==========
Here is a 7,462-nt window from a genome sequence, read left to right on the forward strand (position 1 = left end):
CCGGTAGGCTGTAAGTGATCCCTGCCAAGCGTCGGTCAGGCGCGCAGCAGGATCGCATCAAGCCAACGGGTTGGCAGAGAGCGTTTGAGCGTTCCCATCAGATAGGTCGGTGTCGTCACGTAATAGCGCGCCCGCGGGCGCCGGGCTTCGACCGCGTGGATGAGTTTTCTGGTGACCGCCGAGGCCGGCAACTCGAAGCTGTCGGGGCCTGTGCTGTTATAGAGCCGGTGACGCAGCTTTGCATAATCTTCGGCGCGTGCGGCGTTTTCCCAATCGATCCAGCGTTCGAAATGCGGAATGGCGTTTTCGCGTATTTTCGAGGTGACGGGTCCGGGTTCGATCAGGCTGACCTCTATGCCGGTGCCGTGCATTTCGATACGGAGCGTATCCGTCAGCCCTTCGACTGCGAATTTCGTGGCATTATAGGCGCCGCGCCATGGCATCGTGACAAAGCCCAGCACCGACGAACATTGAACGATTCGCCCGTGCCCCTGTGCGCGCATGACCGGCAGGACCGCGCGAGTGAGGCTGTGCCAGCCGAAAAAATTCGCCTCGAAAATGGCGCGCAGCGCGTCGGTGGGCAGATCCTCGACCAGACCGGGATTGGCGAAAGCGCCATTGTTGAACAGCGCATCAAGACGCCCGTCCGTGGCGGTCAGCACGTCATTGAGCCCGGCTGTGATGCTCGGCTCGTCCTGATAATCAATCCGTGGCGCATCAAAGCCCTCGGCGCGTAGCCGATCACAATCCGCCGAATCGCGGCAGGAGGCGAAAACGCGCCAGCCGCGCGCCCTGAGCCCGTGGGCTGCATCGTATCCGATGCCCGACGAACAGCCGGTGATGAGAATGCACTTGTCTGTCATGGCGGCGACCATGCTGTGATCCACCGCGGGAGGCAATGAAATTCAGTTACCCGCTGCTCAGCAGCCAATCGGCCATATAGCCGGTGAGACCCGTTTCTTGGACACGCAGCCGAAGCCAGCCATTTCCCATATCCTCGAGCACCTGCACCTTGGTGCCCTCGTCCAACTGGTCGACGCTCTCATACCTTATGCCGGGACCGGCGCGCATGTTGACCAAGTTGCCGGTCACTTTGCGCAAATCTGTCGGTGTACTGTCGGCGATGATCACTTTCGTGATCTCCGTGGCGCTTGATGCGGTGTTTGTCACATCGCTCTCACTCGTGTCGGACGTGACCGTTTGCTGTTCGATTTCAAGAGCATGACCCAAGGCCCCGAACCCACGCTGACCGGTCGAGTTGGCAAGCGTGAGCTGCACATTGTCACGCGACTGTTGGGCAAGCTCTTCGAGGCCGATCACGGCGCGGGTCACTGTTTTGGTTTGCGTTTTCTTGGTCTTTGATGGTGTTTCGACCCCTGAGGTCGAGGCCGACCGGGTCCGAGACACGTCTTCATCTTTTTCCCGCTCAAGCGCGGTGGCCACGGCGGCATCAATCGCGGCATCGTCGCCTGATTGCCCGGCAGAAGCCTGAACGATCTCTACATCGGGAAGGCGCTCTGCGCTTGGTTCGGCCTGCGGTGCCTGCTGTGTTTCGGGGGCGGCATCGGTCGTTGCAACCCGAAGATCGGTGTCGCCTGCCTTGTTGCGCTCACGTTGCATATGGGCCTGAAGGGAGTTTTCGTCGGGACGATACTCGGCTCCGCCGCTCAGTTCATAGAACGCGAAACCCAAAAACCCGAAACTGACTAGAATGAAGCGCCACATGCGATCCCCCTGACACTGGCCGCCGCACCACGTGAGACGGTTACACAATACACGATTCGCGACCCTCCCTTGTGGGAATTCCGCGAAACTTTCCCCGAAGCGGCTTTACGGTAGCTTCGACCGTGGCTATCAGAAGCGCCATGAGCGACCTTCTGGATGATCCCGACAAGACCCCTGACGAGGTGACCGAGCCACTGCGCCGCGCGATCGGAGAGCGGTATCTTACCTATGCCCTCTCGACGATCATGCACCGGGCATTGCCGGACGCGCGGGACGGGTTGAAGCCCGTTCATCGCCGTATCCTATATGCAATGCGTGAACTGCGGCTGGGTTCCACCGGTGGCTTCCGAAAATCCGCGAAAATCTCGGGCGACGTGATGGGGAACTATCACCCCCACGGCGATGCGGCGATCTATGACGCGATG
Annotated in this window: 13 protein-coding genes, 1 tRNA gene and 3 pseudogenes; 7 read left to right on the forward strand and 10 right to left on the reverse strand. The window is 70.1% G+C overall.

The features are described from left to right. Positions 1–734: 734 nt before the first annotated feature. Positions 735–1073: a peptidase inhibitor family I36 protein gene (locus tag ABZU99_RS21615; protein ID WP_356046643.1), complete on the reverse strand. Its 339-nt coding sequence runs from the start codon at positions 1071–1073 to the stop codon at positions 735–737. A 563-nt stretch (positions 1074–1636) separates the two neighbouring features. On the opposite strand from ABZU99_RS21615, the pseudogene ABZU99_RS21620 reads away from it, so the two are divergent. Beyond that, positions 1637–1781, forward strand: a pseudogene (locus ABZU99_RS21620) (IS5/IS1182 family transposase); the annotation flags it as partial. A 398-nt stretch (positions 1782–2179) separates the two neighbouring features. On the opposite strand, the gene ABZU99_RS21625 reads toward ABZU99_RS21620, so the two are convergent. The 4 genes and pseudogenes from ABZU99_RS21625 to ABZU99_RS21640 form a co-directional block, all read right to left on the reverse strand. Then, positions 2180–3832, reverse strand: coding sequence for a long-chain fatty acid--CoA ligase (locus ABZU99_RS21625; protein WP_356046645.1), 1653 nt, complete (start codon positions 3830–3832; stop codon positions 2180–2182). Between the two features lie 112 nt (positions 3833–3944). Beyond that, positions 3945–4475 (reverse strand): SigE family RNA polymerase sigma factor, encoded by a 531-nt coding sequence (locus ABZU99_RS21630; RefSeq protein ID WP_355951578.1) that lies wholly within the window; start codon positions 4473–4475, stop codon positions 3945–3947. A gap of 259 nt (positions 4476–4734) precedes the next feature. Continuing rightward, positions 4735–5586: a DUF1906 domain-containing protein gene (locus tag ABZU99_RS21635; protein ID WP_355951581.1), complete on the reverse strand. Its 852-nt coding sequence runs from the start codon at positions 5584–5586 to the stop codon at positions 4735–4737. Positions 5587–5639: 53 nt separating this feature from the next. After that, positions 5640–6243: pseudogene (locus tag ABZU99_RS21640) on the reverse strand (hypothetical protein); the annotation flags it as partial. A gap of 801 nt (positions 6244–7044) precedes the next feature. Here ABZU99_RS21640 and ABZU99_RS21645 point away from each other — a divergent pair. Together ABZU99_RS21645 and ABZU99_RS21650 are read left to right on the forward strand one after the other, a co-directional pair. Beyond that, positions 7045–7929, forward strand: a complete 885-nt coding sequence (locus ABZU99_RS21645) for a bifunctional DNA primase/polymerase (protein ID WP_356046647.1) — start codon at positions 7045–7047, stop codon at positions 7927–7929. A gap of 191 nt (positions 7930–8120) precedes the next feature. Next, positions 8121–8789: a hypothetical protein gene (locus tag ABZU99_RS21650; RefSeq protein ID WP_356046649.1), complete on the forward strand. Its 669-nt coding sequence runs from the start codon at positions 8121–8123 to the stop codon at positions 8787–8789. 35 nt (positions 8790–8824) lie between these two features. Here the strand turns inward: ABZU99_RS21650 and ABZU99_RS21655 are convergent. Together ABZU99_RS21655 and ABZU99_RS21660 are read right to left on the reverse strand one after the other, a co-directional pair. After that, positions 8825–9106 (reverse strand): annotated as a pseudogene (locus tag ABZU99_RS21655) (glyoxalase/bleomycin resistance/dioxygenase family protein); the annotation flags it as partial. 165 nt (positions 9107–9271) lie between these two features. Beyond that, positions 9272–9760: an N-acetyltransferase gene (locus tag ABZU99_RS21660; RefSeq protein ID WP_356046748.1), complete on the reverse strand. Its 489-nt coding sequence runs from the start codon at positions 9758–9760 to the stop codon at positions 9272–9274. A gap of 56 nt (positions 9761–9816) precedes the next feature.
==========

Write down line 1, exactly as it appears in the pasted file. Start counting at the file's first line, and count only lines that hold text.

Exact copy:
Here is a 7,462-nt window from a genome sequence, read left to right on the forward strand (position 1 = left end):